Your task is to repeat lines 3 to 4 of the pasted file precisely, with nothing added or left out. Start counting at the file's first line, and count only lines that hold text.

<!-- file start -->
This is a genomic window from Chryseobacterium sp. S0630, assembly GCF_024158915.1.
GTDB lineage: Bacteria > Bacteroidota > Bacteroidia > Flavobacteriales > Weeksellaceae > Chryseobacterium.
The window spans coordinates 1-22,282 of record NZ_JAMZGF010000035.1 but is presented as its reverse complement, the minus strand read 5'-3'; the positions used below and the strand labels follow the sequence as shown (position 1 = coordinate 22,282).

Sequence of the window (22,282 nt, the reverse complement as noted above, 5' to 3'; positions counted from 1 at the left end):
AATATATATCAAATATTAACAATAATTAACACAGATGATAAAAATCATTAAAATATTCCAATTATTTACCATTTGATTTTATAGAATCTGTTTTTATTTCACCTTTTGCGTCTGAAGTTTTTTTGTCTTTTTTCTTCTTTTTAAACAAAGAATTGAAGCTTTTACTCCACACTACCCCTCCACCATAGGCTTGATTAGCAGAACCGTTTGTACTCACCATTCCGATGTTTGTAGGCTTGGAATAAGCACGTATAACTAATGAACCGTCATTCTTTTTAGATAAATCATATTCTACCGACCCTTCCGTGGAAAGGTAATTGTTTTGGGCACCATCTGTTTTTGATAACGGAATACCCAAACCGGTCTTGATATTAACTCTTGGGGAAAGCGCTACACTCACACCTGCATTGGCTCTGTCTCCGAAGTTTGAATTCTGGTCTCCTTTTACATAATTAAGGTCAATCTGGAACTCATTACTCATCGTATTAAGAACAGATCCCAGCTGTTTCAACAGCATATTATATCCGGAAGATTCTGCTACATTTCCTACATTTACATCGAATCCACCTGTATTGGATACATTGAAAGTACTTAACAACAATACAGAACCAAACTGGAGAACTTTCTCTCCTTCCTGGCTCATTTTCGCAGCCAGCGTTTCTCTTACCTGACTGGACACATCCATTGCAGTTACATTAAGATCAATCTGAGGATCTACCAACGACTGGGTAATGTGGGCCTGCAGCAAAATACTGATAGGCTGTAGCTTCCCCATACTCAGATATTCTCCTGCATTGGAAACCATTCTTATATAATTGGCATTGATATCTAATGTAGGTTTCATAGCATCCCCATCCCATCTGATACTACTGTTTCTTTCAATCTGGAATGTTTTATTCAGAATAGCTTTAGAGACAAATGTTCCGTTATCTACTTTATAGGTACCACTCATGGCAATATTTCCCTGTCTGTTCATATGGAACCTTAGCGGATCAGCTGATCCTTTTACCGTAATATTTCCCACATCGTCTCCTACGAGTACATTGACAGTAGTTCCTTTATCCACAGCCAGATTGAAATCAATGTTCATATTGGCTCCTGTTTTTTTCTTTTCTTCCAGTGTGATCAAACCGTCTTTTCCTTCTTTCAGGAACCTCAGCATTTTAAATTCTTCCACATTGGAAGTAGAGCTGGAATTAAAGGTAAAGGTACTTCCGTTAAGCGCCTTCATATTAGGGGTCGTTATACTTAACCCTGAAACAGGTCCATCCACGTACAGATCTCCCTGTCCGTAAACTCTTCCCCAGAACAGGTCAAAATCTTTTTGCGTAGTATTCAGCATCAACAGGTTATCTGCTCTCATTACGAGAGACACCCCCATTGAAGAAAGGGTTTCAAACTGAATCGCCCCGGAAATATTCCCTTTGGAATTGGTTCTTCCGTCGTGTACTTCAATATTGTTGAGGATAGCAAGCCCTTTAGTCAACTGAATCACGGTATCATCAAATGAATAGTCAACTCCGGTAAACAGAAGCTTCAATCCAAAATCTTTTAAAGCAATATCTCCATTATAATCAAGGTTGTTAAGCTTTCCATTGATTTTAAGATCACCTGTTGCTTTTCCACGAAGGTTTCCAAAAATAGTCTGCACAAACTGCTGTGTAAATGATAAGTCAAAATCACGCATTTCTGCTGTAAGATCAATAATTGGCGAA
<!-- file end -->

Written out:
The window spans coordinates 1-22,282 of record NZ_JAMZGF010000035.1 but is presented as its reverse complement, the minus strand read 5'-3'; the positions used below and the strand labels follow the sequence as shown (position 1 = coordinate 22,282).

Sequence of the window (22,282 nt, the reverse complement as noted above, 5' to 3'; positions counted from 1 at the left end):